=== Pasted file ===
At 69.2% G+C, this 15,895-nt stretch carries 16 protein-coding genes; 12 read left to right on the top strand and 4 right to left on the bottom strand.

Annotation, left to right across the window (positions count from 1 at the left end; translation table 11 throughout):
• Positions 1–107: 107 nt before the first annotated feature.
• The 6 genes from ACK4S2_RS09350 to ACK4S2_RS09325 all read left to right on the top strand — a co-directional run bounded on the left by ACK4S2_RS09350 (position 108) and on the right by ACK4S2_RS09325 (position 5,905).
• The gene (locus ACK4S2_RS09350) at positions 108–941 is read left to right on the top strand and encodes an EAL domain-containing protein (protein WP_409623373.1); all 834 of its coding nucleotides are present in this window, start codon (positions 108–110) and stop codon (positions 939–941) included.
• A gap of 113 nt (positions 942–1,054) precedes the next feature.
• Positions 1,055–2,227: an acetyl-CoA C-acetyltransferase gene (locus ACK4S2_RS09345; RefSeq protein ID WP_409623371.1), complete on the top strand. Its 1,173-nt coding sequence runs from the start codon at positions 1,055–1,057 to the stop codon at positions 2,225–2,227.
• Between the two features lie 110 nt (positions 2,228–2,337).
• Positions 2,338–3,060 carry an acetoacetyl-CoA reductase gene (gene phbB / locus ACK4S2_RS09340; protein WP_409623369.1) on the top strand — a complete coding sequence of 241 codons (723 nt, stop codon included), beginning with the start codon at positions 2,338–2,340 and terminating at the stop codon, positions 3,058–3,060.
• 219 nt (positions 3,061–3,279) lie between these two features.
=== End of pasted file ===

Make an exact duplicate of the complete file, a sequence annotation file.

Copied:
At 69.2% G+C, this 15,895-nt stretch carries 16 protein-coding genes; 12 read left to right on the top strand and 4 right to left on the bottom strand.

Annotation, left to right across the window (positions count from 1 at the left end; translation table 11 throughout):
• Positions 1–107: 107 nt before the first annotated feature.
• The 6 genes from ACK4S2_RS09350 to ACK4S2_RS09325 all read left to right on the top strand — a co-directional run bounded on the left by ACK4S2_RS09350 (position 108) and on the right by ACK4S2_RS09325 (position 5,905).
• The gene (locus ACK4S2_RS09350) at positions 108–941 is read left to right on the top strand and encodes an EAL domain-containing protein (protein WP_409623373.1); all 834 of its coding nucleotides are present in this window, start codon (positions 108–110) and stop codon (positions 939–941) included.
• A gap of 113 nt (positions 942–1,054) precedes the next feature.
• Positions 1,055–2,227: an acetyl-CoA C-acetyltransferase gene (locus ACK4S2_RS09345; RefSeq protein ID WP_409623371.1), complete on the top strand. Its 1,173-nt coding sequence runs from the start codon at positions 1,055–1,057 to the stop codon at positions 2,225–2,227.
• Between the two features lie 110 nt (positions 2,228–2,337).
• Positions 2,338–3,060 carry an acetoacetyl-CoA reductase gene (gene phbB / locus ACK4S2_RS09340; protein WP_409623369.1) on the top strand — a complete coding sequence of 241 codons (723 nt, stop codon included), beginning with the start codon at positions 2,338–2,340 and terminating at the stop codon, positions 3,058–3,060.
• 219 nt (positions 3,061–3,279) lie between these two features.